This study aimed to develop and initially validate an instrument that measures social competency among tertiary level faculty members. A review of extant literature on social competence was done. The review of extant literature led to the writing of the items in the initial instrument which was evaluated by 11 Subject Matter Experts (SMEs). The SMEs were either educators or psychologists. The results of the evaluations done by the SMEs served as bases for the creation of the pre-try-out instrument used in the first trial-run. Insights from the first trial-run participants led to the development of the main try-out instrument used in the final test administration. One Hundred Forty-one participants from five private Higher Education Institutions (HEIs) in the National Capital Region (NCR) and five private HEIs in Central Luzon in the Philippines participated in the final test administration. The reliability of the instrument was evaluated using Cronbach-s Coefficient Alpha formula and had a Cronbach-s Alpha of 0.92. On the other hand, Factor Analysis was used to evaluate the validity of the instrument and six factors were identified. The development of the final instrument was based on the results of the evaluation of the instrument-s reliability and validity. For purposes of recognition, the instrument was named “Social Competency Inventory for Tertiary Level Faculty Members (SCI-TLFM)."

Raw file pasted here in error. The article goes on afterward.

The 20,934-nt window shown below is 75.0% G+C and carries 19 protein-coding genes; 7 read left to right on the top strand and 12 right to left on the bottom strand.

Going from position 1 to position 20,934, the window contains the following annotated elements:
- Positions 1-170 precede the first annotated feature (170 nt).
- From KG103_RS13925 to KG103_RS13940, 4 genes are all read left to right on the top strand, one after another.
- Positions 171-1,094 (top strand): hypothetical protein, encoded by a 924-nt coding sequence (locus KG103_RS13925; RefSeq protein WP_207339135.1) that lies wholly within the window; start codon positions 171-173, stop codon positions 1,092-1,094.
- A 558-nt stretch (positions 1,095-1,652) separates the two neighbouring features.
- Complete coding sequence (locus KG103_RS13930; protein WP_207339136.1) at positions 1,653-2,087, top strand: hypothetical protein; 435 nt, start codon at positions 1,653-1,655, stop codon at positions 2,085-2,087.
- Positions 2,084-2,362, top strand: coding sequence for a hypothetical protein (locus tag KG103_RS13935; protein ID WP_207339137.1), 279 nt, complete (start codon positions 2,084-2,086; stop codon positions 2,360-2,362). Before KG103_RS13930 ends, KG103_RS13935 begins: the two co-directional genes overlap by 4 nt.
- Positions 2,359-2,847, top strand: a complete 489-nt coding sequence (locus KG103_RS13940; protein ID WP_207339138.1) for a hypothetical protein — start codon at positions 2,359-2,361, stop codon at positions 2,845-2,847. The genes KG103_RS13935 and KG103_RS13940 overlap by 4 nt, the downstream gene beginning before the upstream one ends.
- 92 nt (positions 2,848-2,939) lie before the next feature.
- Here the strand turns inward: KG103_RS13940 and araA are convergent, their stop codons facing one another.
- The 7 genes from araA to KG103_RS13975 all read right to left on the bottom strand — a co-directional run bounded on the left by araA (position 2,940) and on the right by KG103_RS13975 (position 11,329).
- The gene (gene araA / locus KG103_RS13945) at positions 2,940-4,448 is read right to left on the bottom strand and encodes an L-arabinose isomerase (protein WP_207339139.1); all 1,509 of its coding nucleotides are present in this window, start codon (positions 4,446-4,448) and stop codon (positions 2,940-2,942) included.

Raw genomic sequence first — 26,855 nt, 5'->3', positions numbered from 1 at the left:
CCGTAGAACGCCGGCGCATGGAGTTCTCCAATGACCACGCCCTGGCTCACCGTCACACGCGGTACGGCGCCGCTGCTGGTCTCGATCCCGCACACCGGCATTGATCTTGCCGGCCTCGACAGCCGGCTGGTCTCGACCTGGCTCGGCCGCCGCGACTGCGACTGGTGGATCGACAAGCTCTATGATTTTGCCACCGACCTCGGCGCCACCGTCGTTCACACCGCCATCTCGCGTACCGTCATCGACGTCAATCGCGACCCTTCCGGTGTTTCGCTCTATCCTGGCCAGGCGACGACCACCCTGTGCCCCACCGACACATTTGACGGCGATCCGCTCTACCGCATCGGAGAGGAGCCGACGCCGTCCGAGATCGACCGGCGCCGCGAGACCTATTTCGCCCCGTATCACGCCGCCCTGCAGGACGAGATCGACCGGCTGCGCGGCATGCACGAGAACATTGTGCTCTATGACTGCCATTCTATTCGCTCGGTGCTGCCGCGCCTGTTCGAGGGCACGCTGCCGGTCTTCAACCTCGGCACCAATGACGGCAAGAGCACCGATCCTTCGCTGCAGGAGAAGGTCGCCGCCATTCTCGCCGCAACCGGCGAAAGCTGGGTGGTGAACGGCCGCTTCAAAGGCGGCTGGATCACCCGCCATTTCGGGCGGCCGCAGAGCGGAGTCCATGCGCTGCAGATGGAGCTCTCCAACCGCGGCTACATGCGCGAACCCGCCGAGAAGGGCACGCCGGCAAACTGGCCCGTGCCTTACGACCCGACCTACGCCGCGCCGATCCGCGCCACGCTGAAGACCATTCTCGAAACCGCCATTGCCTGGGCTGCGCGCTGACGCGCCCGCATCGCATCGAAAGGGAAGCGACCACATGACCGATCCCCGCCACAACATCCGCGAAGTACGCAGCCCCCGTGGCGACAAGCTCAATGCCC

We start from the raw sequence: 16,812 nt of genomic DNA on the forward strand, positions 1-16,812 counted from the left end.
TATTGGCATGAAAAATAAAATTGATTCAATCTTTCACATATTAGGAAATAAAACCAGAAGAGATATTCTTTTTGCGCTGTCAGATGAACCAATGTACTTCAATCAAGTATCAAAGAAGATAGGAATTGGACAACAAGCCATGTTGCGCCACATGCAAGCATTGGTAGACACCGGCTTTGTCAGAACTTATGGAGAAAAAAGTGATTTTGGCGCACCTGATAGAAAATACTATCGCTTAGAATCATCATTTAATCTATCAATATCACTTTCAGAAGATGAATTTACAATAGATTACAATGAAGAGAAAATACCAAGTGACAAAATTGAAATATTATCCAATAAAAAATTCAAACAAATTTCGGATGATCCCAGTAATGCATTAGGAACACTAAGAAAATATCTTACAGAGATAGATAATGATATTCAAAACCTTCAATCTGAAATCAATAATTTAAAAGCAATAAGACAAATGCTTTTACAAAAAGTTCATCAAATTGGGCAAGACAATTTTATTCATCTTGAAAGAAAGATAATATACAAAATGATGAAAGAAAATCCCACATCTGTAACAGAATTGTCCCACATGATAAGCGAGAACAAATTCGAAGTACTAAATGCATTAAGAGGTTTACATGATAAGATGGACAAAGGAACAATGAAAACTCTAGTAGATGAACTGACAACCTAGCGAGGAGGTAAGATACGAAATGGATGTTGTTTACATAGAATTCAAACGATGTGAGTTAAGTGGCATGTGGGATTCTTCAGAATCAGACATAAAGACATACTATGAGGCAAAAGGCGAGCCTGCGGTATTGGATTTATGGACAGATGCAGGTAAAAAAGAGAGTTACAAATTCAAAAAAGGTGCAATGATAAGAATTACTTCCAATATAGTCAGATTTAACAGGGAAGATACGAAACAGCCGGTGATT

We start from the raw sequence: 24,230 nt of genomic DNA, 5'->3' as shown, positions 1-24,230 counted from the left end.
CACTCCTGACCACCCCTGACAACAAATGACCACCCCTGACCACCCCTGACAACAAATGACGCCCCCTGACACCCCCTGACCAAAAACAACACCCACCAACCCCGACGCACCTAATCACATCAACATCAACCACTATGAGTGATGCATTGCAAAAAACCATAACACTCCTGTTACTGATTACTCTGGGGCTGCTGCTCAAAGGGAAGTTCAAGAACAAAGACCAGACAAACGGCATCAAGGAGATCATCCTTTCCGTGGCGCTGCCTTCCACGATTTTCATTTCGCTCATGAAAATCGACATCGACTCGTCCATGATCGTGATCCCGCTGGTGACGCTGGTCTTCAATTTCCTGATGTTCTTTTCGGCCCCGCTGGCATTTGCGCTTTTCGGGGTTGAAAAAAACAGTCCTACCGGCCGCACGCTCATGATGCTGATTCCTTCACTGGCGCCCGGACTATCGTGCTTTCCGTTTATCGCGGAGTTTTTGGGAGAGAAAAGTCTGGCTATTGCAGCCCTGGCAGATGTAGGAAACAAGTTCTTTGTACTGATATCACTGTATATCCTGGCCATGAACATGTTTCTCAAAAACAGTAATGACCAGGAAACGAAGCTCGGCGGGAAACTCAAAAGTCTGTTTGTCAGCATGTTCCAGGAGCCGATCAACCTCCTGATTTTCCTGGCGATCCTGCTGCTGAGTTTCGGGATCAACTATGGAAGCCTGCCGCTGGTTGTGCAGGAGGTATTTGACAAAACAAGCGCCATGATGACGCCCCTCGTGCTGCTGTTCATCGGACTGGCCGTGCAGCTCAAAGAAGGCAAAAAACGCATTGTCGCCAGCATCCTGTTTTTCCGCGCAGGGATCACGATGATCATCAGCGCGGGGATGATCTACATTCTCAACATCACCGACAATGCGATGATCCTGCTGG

To investigate the possible correlation between peer aggression and peer victimization, 148 sixth-graders were asked to respond to the Reduced Aggression and Victimization Scales (RAVS). RAVS measures the frequency of reporting aggressive behaviors or of being victimized during the previous week prior to the survey. The scales are composed of six items each. Each point represents one instance of aggression or victimization. Specifically, the Pearson Product-Moment Correlation Coefficient (PMCC) was used to determine the correlations between the scores of the sixthgraders in the two scales, both in individual items and total scores. Positive correlations were established and correlations were significant at the 0.01 levels.